Copyright 2019 NPR. To see more, visit https://www.npr.org.

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The Evolution Of Antitrust Laws In America

Mar 14, 2019

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Saying 'I Do' To Lab-Grown Diamonds

Mar 14, 2019

The global market for diamond jewelry is worth $80 billion dollars a year. Money is pouring into the industry, but why - when demand for diamonds isn't as sparkly as it once was?

There's a new player in the space that might change the market in the near future. It's a different kind of diamond – one grown in a lab. But man-made rocks come with some big marketing problems. Traditionally, luxury products are about scarcity – not accessibility. And, unlike other consumers, high end shoppers can be attracted to high prices.

After months of silence, the Connecticut Supreme Court on Thursday reinstated a wrongful death lawsuit filed by the families of nine victims of the Sandy Hook Elementary School shooting against Remington Arms, the manufacturer of the rifle used in the shooting.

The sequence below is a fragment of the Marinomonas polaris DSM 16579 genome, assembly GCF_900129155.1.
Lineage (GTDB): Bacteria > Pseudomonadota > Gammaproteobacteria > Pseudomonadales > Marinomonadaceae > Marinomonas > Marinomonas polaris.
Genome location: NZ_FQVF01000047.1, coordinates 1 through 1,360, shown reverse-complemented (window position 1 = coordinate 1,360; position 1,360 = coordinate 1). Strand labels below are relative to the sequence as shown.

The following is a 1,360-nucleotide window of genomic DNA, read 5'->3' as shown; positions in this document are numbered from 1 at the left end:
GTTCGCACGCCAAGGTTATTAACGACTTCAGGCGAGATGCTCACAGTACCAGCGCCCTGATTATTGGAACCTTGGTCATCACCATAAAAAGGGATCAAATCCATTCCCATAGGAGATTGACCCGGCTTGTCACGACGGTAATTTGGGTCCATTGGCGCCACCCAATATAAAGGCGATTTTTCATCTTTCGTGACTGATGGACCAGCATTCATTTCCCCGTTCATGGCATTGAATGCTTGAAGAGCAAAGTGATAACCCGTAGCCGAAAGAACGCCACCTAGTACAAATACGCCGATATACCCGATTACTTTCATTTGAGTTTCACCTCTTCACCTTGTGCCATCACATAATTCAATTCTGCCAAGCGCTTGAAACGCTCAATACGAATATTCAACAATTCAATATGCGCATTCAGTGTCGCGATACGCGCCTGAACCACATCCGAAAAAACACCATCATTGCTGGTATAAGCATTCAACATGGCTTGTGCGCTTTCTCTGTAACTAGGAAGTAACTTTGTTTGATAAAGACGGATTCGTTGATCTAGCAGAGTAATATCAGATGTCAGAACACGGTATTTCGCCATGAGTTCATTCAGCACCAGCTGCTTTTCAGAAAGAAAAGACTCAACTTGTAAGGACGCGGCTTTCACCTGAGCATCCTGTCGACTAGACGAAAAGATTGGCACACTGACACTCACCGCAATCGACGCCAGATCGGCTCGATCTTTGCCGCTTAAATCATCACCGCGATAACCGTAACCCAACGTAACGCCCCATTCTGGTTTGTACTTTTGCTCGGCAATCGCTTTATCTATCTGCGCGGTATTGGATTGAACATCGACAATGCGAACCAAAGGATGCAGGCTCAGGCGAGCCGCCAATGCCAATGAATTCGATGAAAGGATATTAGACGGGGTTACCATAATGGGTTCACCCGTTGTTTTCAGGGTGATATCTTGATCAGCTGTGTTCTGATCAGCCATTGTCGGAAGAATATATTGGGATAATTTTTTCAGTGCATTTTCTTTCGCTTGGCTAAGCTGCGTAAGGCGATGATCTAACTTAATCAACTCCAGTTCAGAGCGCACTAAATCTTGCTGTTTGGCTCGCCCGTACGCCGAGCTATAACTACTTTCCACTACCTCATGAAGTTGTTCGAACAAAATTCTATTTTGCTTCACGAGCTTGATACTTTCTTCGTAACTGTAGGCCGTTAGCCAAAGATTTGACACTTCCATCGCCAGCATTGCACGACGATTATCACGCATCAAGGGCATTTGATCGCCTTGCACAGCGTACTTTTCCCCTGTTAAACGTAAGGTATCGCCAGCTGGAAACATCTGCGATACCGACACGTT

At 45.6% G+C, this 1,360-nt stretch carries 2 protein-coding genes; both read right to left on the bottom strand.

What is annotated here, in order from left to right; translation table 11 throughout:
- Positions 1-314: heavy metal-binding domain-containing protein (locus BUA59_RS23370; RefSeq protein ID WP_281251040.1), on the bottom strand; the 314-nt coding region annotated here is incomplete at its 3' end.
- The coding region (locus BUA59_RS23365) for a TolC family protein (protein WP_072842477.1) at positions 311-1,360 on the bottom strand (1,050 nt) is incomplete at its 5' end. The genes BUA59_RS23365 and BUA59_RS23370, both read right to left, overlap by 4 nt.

Many air travelers are breathing a sigh of relief now that the Federal Aviation Administration has grounded all Boeing 737 Max airplanes after two of the aircraft crashed in recent months, but some airline passengers are finding their flights canceled on Thursday as a result.

Updated at 11:12 a.m. ET

A federal order grounding all 737 Max jetliners in the U.S. comes after repeated assurances from the manufacturer that the planes are safe.

A woman in California who says Johnson & Johnson baby powder caused her to develop mesothelioma was awarded $29 million by a jury Wednesday. J&J says it will appeal the judgment.

With its fastest-selling plane grounded in the U.S. and around the world, Boeing faces potential hits to its bottom line as well as to its reputation. A lengthy delay could cut Boeing's revenues by billions, some analysts say.